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5 Biggest Shocks
The most surprising results in international rugby
Posted Jun 08, 2011 by Chris White
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People regularly say “it’s a funny old game” when it comes to sport, and rugby is another one of those that can go either way. Depending on how the ball bounces, you can win a game or lose a game in the blink of eye, with the swing of a boot or a gust of the breeze.
It’s also one of those sports where, on their day, anybody can beat anybody. It was only a couple of years ago that Scotland did the unthinkable at Murrayfield and beat the Australians. So this got me thinking, since the turn of the millennium, what have been the biggest shock results in the game? Here are my top 5.
I have to start with that win for Scotland at Murrayfield in 2009. Australia went into the game having beaten England at Twickenham, and drawn with Ireland at Croke Park, and were strong favourites to win again in Scotland. The Aussies found themselves 9-3 down in a scrappy match, which suited Scotland, before scoring a late try. Matt Giteau had the chance to win the match with his conversion, but sent his kick wide of the posts and gave Andy Robinson’s side the victory 9-8.
Scotland produced another huge shock result eight years earlier, when they emulated the national football team in beating England. The win for Scotland in a mud bath at Murrayfield was their first victory over the English for ten years and denied England the Grand Slam. England lead 10-9 at half time, and in a second half full of stoppages, it was Scotland who came back the stronger after the break. Hodge picked up the ball on the 22 with 5 minutes remaining and forced his way over the line before converting his own try to make it 19-13 to the home side.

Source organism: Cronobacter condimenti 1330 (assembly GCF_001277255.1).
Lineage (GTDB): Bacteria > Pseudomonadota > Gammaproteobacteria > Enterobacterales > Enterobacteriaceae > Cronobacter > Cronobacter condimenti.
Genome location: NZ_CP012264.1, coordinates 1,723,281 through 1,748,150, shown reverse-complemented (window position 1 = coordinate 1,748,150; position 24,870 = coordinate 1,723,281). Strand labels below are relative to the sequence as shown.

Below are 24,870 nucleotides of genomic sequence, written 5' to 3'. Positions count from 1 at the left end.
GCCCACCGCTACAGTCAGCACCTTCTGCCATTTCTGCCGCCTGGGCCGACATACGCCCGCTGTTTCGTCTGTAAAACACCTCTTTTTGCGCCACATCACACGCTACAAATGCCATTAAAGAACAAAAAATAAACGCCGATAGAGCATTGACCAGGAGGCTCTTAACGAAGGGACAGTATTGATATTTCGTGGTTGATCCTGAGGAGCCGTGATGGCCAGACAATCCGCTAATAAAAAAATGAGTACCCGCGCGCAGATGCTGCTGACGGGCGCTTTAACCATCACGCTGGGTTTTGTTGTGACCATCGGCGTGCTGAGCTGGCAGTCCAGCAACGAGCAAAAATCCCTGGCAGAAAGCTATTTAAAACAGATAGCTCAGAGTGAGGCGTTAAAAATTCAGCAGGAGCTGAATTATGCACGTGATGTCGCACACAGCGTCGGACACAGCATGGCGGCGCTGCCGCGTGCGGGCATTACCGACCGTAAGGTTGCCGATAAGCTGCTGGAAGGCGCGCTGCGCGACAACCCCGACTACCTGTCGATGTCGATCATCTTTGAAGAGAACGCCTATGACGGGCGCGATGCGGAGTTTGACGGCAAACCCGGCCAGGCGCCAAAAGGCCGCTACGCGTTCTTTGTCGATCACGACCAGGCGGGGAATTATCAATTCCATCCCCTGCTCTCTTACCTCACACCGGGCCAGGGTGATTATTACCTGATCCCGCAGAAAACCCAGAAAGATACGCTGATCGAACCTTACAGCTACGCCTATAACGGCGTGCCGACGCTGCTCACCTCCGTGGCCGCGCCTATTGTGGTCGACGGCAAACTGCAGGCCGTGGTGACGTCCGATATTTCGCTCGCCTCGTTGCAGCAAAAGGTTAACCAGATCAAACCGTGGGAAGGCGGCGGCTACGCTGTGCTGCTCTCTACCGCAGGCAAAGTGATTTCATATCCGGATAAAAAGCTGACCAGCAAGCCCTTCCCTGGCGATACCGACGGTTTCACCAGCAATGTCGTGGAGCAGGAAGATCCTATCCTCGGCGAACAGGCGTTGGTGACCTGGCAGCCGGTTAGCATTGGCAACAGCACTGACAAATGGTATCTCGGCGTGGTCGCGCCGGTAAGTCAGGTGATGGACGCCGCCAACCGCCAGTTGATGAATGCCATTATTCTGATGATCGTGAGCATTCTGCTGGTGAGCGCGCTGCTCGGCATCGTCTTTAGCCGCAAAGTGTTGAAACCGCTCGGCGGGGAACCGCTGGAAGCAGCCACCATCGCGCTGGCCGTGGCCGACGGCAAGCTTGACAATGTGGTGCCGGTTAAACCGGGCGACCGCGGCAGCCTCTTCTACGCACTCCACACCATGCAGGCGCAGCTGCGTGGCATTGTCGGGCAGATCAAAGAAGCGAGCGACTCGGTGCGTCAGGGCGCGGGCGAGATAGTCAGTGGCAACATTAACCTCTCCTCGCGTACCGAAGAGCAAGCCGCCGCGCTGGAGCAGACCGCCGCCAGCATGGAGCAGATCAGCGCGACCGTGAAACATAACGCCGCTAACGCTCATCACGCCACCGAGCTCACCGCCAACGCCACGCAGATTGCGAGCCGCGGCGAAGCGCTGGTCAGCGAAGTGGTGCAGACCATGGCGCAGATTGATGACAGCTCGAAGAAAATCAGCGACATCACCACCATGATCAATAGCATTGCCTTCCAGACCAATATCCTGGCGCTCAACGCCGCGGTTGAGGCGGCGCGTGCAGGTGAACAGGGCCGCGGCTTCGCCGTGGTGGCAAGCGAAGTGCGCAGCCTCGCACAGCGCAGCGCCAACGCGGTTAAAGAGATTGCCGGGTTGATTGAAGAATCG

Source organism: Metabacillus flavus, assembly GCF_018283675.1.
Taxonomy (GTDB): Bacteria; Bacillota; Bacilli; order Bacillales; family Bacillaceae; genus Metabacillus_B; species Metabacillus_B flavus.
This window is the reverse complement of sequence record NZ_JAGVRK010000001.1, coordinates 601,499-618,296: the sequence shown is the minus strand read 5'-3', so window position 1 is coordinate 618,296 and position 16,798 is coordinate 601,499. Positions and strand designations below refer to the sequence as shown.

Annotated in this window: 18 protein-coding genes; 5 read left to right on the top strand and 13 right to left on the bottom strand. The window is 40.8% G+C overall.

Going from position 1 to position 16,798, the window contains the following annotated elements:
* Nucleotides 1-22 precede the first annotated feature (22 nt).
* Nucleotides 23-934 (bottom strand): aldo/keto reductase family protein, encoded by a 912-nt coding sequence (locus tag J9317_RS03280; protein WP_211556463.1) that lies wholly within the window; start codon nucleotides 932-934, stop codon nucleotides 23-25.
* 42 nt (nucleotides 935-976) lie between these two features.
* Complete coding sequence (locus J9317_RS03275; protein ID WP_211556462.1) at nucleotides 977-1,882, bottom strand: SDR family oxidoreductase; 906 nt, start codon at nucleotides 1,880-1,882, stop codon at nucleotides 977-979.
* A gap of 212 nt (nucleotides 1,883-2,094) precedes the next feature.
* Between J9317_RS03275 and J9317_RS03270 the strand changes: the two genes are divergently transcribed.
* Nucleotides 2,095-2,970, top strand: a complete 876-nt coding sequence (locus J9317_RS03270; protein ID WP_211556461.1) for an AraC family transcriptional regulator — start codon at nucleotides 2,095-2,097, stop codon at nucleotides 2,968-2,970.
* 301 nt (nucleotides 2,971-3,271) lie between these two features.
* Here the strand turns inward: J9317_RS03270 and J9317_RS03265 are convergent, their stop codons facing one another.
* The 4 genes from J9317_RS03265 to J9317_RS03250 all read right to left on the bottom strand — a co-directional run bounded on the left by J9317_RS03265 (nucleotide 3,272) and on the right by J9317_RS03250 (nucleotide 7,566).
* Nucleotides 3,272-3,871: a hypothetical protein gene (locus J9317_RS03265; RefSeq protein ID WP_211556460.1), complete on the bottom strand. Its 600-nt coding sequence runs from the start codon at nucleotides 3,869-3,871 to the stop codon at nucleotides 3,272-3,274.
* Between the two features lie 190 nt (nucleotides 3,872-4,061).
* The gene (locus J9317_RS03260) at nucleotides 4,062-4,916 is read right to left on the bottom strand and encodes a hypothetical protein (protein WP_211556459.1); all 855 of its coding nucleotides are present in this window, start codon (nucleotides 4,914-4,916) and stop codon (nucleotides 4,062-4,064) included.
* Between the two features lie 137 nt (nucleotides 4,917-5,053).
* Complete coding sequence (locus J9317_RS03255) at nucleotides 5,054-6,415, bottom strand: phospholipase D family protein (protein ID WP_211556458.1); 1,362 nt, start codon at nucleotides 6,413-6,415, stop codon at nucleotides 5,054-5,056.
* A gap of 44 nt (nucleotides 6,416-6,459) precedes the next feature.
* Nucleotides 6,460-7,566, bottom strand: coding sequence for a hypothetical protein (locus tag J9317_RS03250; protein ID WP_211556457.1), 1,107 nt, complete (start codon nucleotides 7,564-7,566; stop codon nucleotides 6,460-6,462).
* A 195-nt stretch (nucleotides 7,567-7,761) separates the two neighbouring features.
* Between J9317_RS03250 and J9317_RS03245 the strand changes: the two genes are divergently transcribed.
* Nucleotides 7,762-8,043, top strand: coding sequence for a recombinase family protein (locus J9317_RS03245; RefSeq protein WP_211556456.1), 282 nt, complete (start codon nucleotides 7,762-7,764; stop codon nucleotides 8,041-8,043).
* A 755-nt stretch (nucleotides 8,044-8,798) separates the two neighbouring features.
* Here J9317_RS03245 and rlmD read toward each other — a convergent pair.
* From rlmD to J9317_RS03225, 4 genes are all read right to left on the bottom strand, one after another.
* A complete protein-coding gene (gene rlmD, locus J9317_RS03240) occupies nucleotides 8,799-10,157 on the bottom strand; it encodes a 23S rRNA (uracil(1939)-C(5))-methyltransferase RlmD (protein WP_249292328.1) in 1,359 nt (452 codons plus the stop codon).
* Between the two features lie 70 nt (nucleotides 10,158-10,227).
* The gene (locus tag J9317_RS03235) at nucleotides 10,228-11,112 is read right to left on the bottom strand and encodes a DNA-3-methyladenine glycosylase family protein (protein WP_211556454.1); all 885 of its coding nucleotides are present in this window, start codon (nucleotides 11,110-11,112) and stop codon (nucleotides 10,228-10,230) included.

Wales coach Gareth Jenkins lost his job on the back of one of the biggest shocks, which came at the 2007 World Cup in France. The Welsh went into the game with Fiji as massive favourites to win the match, and were playing some unbelievable rugby. But the Fijians came out flying in the first half, and managed to take a 25-10 lead into half time. Despite a Shane Williams wonder try, and another from Martyn Williams – which appeared to give the Welsh one of the great comeback victories – Fiji crashed over the line with four minutes to go to win 38-34 and qualify for the quarter finals for the first time.
Drawn against the hosts France in the 2007 World Cup, few people gave Argentina a chance of winning in Paris, and why would they, a country widely known for football, but not so much for their rugby. Well, they are now. Las Pumas silenced the home crowd with a 17-12 victory, the first in what would be a five-match winning run taking them to the quarter finals, and causing the Buenos Aires derby between River Plate and Boca Juniors to be rescheduled to avoid a clash.
The final massive shock came a year earlier, again involving those pesky Argentinians. This time, it was a below-par England at Twickenham who were the victims, as the touring side took advantage of an England side that was still on their way down after the highs of the 2003 World Cup. Andy Robinson subsequently resigned as England coach as Argentina racked up 25 points to England’s 18.